Carbon emissions to grow by smaller fraction than last year’s increase

Carbon emissions are set to grow by just under 1% this year, a much smaller fraction than last year’s sharp increase following the pandemic.

This is despite the current energy crisis currently gripping the world and is down to the rapid expansion of renewable energy and electric vehicles (EVs), the International Energy Agency (IEA) says.

Global CO2 emissions are set to reach 33.8 billion tonnes this year, increasing by 300 million tonnes, a much smaller jump than the 2 billion tonnes emitted in 2021, as the world attempted to recover economically following the pandemic.

This year’s increase, however, were driven by power generation and rebounds in the aviation industry.

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‘The global energy crisis triggered by Russia’s invasion of Ukraine has prompted a scramble by many countries to use other energy sources to replace the natural gas supplies that Russia has withheld from the market. The encouraging news is that solar and wind are filling much of the gap, with the uptick in coal appearing to be relatively small and temporary,’ said IEA Executive Director Fatih Birol. ‘This means that CO2 emissions are growing far less quickly this year than some people feared – and that policy actions by governments are driving real structural changes in the energy economy. Those changes are set to accelerate thanks to the major clean energy policy plans that have advanced around the world in recent months.’

Emissions could have tripled and been close to 1 billion tonnes were it not for the rapid deployment of renewables and EVs, with solar and wind leading global renewable energy generation. More than 700 terawatt-hours (TWh) were recorded, the largest annual rise on record.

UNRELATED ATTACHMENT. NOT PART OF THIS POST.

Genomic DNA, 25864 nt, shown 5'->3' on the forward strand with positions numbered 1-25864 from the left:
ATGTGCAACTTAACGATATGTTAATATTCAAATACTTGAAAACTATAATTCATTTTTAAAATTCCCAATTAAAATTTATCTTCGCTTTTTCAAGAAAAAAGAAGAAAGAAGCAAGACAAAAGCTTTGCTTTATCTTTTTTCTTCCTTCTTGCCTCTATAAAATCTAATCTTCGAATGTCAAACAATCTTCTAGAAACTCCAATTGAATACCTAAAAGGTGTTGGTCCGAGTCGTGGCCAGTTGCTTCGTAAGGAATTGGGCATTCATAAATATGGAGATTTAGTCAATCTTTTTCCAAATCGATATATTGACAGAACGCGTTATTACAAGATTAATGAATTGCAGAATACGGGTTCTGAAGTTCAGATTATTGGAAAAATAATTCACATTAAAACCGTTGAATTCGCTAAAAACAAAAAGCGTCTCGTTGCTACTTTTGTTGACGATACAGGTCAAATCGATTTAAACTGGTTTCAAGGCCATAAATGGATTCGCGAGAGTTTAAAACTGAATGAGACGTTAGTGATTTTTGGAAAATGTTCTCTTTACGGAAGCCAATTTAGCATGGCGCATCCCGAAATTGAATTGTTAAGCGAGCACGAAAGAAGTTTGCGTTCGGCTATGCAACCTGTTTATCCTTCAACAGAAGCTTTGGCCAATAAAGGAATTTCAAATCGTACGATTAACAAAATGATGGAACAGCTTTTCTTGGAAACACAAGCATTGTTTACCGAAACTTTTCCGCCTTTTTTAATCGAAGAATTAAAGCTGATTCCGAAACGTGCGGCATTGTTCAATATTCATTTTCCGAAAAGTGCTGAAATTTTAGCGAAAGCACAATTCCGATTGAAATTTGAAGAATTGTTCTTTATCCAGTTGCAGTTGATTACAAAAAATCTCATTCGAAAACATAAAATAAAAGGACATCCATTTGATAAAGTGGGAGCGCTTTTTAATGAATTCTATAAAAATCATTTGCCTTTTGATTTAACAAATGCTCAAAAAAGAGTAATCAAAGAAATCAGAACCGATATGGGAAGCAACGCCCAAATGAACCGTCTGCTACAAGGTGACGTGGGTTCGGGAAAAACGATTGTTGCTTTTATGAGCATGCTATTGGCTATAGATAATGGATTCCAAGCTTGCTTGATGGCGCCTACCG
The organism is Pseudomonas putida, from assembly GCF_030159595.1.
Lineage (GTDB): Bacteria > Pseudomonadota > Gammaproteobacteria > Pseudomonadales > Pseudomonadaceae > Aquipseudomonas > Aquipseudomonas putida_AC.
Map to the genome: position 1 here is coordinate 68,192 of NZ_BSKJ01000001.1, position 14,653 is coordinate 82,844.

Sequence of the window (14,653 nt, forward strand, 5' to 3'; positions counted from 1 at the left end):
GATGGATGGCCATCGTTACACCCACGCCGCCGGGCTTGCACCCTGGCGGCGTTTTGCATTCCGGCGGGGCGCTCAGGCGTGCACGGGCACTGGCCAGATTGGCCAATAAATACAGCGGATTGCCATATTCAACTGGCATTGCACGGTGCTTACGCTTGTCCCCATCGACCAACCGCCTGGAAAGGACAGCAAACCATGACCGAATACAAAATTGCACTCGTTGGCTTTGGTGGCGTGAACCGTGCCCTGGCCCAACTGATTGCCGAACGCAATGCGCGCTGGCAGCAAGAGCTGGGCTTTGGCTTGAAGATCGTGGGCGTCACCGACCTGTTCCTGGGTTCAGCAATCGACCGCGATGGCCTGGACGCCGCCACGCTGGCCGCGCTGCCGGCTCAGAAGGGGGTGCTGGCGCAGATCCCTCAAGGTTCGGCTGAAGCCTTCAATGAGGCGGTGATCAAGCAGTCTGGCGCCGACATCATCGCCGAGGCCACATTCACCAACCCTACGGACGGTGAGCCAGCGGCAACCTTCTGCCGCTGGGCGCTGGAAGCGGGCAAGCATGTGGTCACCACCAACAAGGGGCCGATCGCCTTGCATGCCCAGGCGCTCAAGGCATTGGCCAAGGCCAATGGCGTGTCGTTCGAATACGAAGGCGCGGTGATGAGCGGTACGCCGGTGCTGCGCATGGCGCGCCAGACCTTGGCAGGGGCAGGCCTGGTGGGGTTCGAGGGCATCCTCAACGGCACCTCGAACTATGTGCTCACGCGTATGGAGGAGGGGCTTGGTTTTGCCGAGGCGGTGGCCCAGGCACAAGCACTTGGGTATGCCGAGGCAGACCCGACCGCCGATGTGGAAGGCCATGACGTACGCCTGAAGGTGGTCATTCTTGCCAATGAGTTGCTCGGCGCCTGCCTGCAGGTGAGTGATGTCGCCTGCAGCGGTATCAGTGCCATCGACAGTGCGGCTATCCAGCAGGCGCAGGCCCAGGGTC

This decrease in CO2 emissions resumes a years-long trend of consistent improvement which was disrupted by last year’s economic recovery from the Covid pandemic.

Electricity from wind and solar is growing more than any other power source in 2022, but coal is still expected to see a large increase in some countries resorting to the fossil fuel in response to soaring natural gas prices. Coal generation is set to grow by 2%, led by increases in Asia.

Future energy trends remain uncertain, as the war in Ukraine continues, but the IEA says current trends show ‘promising signs of lasting structural changes to the CO2 intensity of global energy.’

Major government investment in clean energy is likely to spur this on too. Notable policies include the US Inflation Reduction Act, the EU’s decarbonisation plans, Japan’s Greens Transformation (GX) plan and clean energy targets in China and India.

Photo by Alexander Tsang


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